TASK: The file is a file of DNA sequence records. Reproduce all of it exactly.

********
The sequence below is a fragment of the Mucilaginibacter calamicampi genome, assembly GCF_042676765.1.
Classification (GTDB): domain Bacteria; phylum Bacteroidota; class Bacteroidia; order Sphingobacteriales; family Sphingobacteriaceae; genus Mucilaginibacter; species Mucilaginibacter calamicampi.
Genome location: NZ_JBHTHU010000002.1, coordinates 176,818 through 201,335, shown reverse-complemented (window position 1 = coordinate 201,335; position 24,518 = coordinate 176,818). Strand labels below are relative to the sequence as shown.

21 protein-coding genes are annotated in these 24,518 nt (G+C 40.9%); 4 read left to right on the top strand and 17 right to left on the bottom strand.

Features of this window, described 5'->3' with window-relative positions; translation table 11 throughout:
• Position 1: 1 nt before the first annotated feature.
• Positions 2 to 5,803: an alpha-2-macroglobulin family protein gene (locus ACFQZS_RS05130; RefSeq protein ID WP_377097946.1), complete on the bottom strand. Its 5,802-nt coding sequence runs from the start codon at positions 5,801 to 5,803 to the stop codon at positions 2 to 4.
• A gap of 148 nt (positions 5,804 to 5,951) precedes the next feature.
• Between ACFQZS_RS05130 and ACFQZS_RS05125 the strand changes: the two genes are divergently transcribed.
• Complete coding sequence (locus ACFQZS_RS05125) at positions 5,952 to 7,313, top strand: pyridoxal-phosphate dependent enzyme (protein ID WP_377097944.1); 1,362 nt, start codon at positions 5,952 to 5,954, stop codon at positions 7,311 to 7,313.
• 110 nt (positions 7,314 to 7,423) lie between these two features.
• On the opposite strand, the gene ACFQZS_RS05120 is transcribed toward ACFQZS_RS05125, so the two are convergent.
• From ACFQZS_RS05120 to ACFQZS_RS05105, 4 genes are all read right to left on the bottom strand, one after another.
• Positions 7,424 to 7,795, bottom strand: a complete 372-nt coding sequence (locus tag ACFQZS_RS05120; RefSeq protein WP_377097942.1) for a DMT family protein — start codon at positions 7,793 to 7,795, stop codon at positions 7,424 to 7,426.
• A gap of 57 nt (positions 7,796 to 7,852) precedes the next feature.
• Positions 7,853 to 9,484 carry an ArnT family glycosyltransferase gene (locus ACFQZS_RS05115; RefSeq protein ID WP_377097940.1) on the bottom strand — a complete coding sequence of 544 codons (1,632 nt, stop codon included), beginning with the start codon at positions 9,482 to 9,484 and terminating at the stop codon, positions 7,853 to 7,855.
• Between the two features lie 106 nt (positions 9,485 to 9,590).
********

The sequence below is a fragment of the Mucilaginibacter calamicampi genome, assembly GCF_042676765.1.
Classification (GTDB): domain Bacteria; phylum Bacteroidota; class Bacteroidia; order Sphingobacteriales; family Sphingobacteriaceae; genus Mucilaginibacter; species Mucilaginibacter calamicampi.
Genome location: NZ_JBHTHU010000002.1, coordinates 176,818 through 201,335, shown reverse-complemented (window position 1 = coordinate 201,335; position 24,518 = coordinate 176,818). Strand labels below are relative to the sequence as shown.

21 protein-coding genes are annotated in these 24,518 nt (G+C 40.9%); 4 read left to right on the top strand and 17 right to left on the bottom strand.

Features of this window, described 5'->3' with window-relative positions; translation table 11 throughout:
• Position 1: 1 nt before the first annotated feature.
• Positions 2 to 5,803: an alpha-2-macroglobulin family protein gene (locus ACFQZS_RS05130; RefSeq protein ID WP_377097946.1), complete on the bottom strand. Its 5,802-nt coding sequence runs from the start codon at positions 5,801 to 5,803 to the stop codon at positions 2 to 4.
• A gap of 148 nt (positions 5,804 to 5,951) precedes the next feature.
• Between ACFQZS_RS05130 and ACFQZS_RS05125 the strand changes: the two genes are divergently transcribed.
• Complete coding sequence (locus ACFQZS_RS05125) at positions 5,952 to 7,313, top strand: pyridoxal-phosphate dependent enzyme (protein ID WP_377097944.1); 1,362 nt, start codon at positions 5,952 to 5,954, stop codon at positions 7,311 to 7,313.
• 110 nt (positions 7,314 to 7,423) lie between these two features.
• On the opposite strand, the gene ACFQZS_RS05120 is transcribed toward ACFQZS_RS05125, so the two are convergent.
• From ACFQZS_RS05120 to ACFQZS_RS05105, 4 genes are all read right to left on the bottom strand, one after another.
• Positions 7,424 to 7,795, bottom strand: a complete 372-nt coding sequence (locus tag ACFQZS_RS05120; RefSeq protein WP_377097942.1) for a DMT family protein — start codon at positions 7,793 to 7,795, stop codon at positions 7,424 to 7,426.
• A gap of 57 nt (positions 7,796 to 7,852) precedes the next feature.
• Positions 7,853 to 9,484 carry an ArnT family glycosyltransferase gene (locus ACFQZS_RS05115; RefSeq protein ID WP_377097940.1) on the bottom strand — a complete coding sequence of 544 codons (1,632 nt, stop codon included), beginning with the start codon at positions 9,482 to 9,484 and terminating at the stop codon, positions 7,853 to 7,855.
• Between the two features lie 106 nt (positions 9,485 to 9,590).